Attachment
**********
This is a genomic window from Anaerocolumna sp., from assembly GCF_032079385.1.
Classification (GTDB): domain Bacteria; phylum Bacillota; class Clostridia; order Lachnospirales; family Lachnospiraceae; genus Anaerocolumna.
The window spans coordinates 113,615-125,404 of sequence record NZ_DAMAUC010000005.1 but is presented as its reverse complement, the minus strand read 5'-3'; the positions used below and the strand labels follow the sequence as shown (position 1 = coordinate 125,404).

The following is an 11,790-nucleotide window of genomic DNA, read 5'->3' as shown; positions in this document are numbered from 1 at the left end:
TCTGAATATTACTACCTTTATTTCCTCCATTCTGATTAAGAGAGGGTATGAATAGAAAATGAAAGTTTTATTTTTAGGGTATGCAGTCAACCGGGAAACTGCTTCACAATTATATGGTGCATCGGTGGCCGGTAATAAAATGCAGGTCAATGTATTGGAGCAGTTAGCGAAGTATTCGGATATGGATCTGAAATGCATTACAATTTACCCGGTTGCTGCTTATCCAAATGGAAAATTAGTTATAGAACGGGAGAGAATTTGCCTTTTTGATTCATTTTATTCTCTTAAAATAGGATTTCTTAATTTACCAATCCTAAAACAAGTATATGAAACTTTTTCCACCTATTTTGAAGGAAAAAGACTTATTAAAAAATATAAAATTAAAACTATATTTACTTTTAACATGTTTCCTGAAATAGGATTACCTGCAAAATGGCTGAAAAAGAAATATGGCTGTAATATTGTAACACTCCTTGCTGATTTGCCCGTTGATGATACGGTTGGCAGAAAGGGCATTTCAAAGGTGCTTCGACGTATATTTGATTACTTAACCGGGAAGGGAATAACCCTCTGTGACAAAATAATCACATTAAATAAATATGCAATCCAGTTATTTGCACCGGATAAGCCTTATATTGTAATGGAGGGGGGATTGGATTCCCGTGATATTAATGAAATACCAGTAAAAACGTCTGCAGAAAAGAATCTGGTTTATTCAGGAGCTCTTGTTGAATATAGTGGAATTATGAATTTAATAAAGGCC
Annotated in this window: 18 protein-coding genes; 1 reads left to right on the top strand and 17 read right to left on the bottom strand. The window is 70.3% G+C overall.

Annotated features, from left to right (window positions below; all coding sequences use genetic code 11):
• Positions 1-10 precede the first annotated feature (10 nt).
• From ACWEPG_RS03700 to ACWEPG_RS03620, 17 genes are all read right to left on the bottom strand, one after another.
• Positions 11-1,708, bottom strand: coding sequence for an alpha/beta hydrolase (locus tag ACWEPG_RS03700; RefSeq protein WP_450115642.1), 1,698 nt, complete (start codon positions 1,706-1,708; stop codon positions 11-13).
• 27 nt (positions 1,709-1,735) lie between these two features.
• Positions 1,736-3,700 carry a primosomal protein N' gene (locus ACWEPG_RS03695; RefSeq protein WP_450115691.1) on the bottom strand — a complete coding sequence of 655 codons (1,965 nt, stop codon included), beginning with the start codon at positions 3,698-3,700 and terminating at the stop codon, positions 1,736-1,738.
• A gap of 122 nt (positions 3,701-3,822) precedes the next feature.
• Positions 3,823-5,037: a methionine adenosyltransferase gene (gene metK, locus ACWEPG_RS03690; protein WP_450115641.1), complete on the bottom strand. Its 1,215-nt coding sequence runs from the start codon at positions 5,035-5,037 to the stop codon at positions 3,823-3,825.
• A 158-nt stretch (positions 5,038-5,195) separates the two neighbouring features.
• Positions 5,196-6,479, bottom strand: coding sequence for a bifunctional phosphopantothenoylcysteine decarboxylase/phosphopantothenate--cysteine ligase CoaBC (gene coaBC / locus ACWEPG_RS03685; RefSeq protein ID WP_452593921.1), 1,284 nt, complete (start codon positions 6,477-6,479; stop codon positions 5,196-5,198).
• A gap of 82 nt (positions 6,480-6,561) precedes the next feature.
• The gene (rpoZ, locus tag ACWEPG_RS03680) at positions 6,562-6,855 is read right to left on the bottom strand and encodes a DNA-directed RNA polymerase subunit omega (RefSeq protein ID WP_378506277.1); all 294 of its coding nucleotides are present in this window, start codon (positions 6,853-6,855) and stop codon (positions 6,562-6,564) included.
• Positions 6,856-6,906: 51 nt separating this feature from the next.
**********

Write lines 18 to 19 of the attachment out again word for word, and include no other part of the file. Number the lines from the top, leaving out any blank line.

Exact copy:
• The gene (rpoZ, locus tag ACWEPG_RS03680) at positions 6,562-6,855 is read right to left on the bottom strand and encodes a DNA-directed RNA polymerase subunit omega (RefSeq protein ID WP_378506277.1); all 294 of its coding nucleotides are present in this window, start codon (positions 6,853-6,855) and stop codon (positions 6,562-6,564) included.
• Positions 6,856-6,906: 51 nt separating this feature from the next.